If you have a wooden piece that needs fixing, you may be wondering what type of wood filler is best for the job. Wood fillers are designed to fill cracks and holes, and nowadays, you can even find wood fillers that allow you to screw or drill into them after filling, so you can customize your piece even further.
If you have heard the buzz about drillable wood fillers, then you are probably wondering how well they work and whether they are worth a try. In this article, we will walk you through a few types of drillable wood fillers and how well they work.
What is drillable wood filler? Wood filler is often used to smooth and fill in the cracks and holes in the wood or smooth and hide the heads of screws and nails in the wood, giving your creation a smooth and seamless appearance. Some types of wood fillers are strong enough to be drilled into as if it’s wood, like epoxy filler.
Anything that’s made of wood, when subjected to humidity, heat, or sunlight, can sometimes crack or split. When the crack is small, you don’t have to replace the entire piece; there are quick fixes that allow you to restore the look of the wood without too much money or effort.
Most wood fillers have two components: binding agents and filling substances. It has the texture of putty, which allows you to easily apply it over cracks and holes. When dry, the wood fillers will harden, and you can sand it to smooth out the surface.
You can find wood fillers in all kinds of varieties, and you can even match the color of the wood filler to your wood for a seamless look.
Types Of Wood Filler You Can Drill Into
If you want to do further work on your piece after repairing it with wood fillers, then you will need to get a wood filler that will dry hard and sturdy and even hold your screws firmly in place as you work.
Keep in mind that no matter how hard the wood filler is, it is still not wood, which means you can drill and screw into the wood filler, but it will not have the structural integrity of the wood. If you are drilling into the wood filler to hold up a shelf, remember to keep a light load because the wood filler won’t be able to support heavier weight by itself.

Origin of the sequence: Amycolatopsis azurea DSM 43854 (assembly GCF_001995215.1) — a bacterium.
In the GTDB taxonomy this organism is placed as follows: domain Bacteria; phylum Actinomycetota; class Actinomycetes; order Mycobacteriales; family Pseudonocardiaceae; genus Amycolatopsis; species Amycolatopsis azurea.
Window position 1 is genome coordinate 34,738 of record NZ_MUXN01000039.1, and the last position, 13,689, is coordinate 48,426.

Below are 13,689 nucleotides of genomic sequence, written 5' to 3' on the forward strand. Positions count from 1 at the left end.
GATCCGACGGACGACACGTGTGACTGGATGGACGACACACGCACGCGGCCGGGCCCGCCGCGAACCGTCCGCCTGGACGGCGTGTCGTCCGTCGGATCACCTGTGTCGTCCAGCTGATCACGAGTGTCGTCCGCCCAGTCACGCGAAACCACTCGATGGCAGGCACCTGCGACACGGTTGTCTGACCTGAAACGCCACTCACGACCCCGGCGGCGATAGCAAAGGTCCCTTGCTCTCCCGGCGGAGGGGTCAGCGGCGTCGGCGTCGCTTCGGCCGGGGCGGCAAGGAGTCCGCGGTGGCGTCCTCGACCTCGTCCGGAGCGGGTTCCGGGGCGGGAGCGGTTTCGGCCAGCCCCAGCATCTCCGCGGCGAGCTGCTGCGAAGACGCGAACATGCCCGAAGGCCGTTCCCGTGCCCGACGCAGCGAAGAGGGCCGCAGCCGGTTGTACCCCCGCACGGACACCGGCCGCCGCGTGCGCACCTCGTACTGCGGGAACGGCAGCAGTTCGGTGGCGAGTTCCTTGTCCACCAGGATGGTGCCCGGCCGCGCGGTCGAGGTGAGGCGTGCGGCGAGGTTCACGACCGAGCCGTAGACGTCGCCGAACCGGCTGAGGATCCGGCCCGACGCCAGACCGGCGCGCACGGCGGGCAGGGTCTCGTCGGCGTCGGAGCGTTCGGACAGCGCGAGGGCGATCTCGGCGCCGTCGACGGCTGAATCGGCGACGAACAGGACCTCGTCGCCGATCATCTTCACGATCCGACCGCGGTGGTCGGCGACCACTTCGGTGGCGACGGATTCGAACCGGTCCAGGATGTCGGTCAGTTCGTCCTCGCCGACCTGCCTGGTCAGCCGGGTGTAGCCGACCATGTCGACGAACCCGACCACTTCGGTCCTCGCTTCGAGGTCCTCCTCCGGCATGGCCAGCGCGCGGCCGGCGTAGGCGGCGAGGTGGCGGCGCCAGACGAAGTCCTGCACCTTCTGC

Let’s take a look at some drillable wood fillers below.
1. Epoxy Wood Fillers
The best wood filler you can use is any type of filler made from epoxy. Epoxy is essentially plastic that is liquid when activated and dries hard, which is why this material is best used for painting over and drilling into.
Epoxy wood fillers use resin and a hardener to activate the solution. Once the epoxy is properly cured (around 48 hours or so), it will create a durable and hard-wearing surface that you can sand and drill into.
These wood fillers are very stable and can resist shrinking and expanding once they’re dried. They also keep the wood from getting damaged once exposed to moisture. They can also be stained or painted once they cure.
When using an epoxy wood filler, make sure to avoid air bubbles. If you have air bubbles trapped inside the epoxy, the wood filler won’t hold screws well.
This problem is easily avoidable. As you pour the epoxy, you can tap the resin to let the air bubbles escape before it cures. If bubbles rise to the surface after pouring, carefully use a torch or lighter near the surface to get rid of them. That way, you won’t have any air bubbles trapped when the solution dries.
2. Exterior Wood Fillers
If you are patching outdoor furniture, then exterior wood fillers are the most appropriate for the job. A good exterior wood filler should resist moisture and expand and contract with the weather. They are durable and can hold various paints and stains. They dry hard and can be drilled to hold nails and screws in place.
3. Multi-Purpose Wood Fillers
Multi-purpose wood fillers are great alternatives to epoxy and exterior wood fillers. These fillers are quick-drying and very easy to use compared to the other types of wood fillers, and they have all of the great features of both epoxy and exterior wood fillers.
You can use multi-purpose wood fillers on both indoor and outdoor wood crafts. They are drillable when dry and will hold nails and screws in place. You can find multi-purpose wood fillers in a wide range of colors, and you can even stain or paint over the filler after it is completely cured.
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